Cora Schott of Lewiston wasted no time after plunking down 16 bucks for a blue T-shirt bearing the logo of the Maine Mariners, the minor league hockey team scheduled to begin play in downtown Portland next fall.

“I like that they paid attention to small details,” Schott, 28, said following an announcement to unveil the Mariners’ logo at Cross Insurance Arena on Wednesday. “I was really impressed they had a lot of Maine.”

The logo features a horizontal trident forming the vowel in the state abbreviation ME and, when examined closely, includes subtle nods to Maine’s coastline, forests and state seal. The predominant colors are blue and green.

“It takes in a lot more of Maine than what most people would think,” said Schott’s companion, Jon Caldwell, also 28 and from Lewiston. “It’s a new direction with an old feel.”


Cora Schott shows off a Maine Mariners T-shirt she bought on

The ECHL’s Mariners will fill a void left by the Portland Pirates, an American Hockey League team that played at the arena from 1993 to 2016 before moving to Springfield, Massachusetts.


The Pirates were preceded in Portland by the original Maine Mariners, a hockey team that began play at the arena in 1977. The orignal Mariners wore orange and black as an AHL affiliate of the Philadelphia Flyers and, later, the Boston Bruins. Their logo featured a ship’s spoked wheel in the middle of a rounded black M.

George Nanos of Portland wore an orange Mariners jersey from the 1984 Calder Cup championship team to Wednesday’s unveiling. The event was attended by about four dozen fans, who watched from the west stands as the logo appeared on the scoreboard’s video screen.

“Fantastic,” said Nanos, 54. “I think their philosophy was to embrace the whole state. When the Pirates were here, I don’t think they reached out far enough.”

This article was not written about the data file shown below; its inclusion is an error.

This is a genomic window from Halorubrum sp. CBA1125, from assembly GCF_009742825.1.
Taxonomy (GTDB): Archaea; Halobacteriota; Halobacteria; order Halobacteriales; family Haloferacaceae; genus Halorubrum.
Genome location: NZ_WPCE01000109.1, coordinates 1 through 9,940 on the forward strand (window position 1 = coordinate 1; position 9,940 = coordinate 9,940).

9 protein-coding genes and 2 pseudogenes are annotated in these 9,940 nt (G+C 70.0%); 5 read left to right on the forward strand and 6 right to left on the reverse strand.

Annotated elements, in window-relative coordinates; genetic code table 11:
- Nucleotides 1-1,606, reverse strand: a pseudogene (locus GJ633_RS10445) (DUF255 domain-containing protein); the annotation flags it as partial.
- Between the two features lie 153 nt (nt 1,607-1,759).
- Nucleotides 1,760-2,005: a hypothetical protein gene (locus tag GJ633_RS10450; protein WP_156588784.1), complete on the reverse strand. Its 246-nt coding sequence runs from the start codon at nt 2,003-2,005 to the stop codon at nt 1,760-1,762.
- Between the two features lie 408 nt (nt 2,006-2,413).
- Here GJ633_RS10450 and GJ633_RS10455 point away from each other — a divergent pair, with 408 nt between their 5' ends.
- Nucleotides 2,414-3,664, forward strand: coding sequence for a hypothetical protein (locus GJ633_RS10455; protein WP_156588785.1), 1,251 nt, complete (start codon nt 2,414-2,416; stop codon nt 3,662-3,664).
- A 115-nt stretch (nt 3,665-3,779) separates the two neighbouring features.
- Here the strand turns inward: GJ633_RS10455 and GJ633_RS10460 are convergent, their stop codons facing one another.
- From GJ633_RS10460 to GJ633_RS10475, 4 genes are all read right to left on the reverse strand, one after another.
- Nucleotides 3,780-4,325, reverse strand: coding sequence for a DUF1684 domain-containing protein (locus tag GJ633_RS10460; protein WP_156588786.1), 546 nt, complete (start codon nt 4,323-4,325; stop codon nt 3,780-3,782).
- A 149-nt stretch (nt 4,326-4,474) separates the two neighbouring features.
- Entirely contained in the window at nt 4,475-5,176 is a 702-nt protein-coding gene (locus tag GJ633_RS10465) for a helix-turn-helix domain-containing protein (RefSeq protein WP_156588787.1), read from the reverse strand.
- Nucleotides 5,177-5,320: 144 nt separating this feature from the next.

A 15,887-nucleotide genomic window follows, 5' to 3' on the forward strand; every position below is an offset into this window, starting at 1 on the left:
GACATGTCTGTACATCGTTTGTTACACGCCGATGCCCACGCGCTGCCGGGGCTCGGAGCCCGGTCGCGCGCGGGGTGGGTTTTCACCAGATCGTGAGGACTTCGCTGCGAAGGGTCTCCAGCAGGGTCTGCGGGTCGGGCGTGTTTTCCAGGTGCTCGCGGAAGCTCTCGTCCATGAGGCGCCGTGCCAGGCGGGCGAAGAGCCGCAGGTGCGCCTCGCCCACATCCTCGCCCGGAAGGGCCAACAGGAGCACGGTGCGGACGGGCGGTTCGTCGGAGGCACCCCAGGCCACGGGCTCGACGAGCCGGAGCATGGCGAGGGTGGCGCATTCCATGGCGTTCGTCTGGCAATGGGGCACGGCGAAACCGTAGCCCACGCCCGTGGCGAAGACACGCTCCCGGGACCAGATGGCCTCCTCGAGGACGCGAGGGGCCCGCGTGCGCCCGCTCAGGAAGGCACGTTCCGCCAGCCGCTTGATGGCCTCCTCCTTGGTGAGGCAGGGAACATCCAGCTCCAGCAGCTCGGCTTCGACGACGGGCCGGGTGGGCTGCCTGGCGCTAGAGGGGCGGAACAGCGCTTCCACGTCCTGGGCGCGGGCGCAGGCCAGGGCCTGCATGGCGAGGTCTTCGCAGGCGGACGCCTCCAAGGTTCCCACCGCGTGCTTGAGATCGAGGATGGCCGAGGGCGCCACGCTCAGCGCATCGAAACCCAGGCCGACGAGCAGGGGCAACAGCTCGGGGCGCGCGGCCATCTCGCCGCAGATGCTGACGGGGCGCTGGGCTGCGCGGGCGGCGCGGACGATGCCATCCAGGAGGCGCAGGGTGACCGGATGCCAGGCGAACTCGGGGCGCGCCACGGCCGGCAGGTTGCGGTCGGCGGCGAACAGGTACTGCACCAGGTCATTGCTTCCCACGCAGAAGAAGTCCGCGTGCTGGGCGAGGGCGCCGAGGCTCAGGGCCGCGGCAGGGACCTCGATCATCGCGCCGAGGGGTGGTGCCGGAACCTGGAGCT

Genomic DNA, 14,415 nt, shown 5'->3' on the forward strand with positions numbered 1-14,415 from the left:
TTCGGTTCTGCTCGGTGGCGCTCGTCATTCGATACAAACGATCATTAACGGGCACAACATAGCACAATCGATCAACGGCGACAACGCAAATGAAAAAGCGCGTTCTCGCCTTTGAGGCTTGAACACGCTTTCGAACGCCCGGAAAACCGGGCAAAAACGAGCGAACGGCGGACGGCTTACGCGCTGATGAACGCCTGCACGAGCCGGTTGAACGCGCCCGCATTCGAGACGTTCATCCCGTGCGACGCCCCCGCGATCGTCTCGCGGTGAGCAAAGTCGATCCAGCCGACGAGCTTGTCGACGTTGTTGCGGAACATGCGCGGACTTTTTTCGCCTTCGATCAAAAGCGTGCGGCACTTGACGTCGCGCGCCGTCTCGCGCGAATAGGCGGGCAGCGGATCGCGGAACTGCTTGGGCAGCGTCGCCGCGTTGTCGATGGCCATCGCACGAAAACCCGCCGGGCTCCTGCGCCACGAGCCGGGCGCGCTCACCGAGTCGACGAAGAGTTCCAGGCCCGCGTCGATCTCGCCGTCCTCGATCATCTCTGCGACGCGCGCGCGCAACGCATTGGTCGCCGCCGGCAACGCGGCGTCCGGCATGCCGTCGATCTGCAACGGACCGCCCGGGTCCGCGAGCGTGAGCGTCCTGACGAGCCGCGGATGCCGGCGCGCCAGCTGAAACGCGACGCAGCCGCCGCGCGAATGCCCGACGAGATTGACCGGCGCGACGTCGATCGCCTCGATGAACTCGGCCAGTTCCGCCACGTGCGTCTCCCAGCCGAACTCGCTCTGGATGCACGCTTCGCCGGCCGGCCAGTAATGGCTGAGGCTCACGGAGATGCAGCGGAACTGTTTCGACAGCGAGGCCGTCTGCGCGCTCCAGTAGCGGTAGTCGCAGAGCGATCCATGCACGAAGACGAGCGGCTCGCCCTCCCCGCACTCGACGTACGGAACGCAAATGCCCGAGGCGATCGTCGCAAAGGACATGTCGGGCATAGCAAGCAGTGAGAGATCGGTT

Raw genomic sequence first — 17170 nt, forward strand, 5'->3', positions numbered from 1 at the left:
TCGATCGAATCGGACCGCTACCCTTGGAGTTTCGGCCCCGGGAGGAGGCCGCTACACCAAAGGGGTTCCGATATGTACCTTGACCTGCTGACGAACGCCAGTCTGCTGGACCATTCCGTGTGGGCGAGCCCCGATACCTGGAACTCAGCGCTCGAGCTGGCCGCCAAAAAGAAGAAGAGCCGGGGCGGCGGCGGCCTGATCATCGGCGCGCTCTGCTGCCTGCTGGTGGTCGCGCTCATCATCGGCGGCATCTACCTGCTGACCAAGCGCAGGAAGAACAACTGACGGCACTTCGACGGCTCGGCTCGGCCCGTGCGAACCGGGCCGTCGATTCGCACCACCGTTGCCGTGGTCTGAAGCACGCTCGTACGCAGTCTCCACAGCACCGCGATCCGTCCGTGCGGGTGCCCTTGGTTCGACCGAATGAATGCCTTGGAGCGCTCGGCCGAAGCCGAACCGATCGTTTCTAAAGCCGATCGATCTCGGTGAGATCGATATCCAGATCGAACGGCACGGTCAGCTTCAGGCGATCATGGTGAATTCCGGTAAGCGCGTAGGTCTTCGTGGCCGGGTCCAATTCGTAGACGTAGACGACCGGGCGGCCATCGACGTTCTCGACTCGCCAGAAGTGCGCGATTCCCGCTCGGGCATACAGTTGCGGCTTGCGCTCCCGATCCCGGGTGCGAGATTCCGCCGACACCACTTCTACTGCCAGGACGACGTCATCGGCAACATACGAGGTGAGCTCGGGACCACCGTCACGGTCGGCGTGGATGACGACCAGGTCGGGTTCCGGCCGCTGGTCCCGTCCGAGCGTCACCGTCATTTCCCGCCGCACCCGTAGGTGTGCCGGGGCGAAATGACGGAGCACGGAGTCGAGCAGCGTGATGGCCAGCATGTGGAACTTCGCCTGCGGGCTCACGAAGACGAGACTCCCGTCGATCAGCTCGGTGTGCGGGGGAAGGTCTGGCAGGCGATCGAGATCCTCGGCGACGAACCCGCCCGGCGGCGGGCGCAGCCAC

Not everyone embraced the new logo, particularly on social media. An informal Portland Press Herald poll on Twitter showed a little under half of respondents loved the new logo and about a quarter were neutral. The rest were split between loathing it and still wishing the team had been named either Puffins or Wild Blueberries, two of the five finalists in a name-the-team contest this summer.

Matt Taylor, 33, grew up in South Portland and now lives in Biddeford. He said a trident fails to represent the state’s maritime culture of boat-building, lobstering and fishing.

“I don’t really see many tridents in Maine,” he said. “Maybe it would be a little different if I was a little younger and didn’t have the memories of the old Mariners.”


Taylor said he was disappointed the new design failed to include something of the ship’s wheel from the old logo, but he does appreciate the hidden images of a lighthouse, pine tree and North star. Overall, he was lukewarm on the design.

“Could be better, could be worse,” he said. “I do like the color scheme.”

Justin Varberakis, creative director at Portland’s Big Room Studios, led a team that worked on the design for six weeks after the Mariners selected his company over half a dozen others who responded to the team’s request for proposals. He said he also loved the original Mariners M and plans to incorporate it into at least one of the team’s planned secondary logos.

“That will live on,” said Varberakis, 36, who grew up in Topsham, “because everybody loves that thing.”

The butt end of the trident is meant to resemble a hockey stick, with green bulges looking like wrapped athletic tape. A lighthouse appears in the shading of the second stanchion in the letter M. The pine tree appears in the middle prong of the trident, which also includes a stylized star similar to that above the Dirigo banner on Maine’s state seal.

There were no hats or sweatshirts available after Wednesday’s unveiling. Adam Goldberg, the Mariners vice president of business development, said apparel can be ordered from the team’s new website:


The site also includes information about season-ticket packages. He said the team would be rolling out half-season packages within a few weeks and “as we progress toward October, we’ll be introducing various other ticket packages for our fans.”

Goldberg also invited fans to the first of what he plans on a series of town hall-style meetings Dec. 12 at the arena.

“The earlier we can get your opinions and thoughts,” he said, “the more we can get ahead of things by the time the puck drops in October.”

Glenn Jordan can be contacted at 791-6425 or

[email protected]

Twitter: GlennJordanPPH


CORRECTION: This story was updated at 5:52 p.m. on Nov. 30, 2017, to correct the name of George Nanos.

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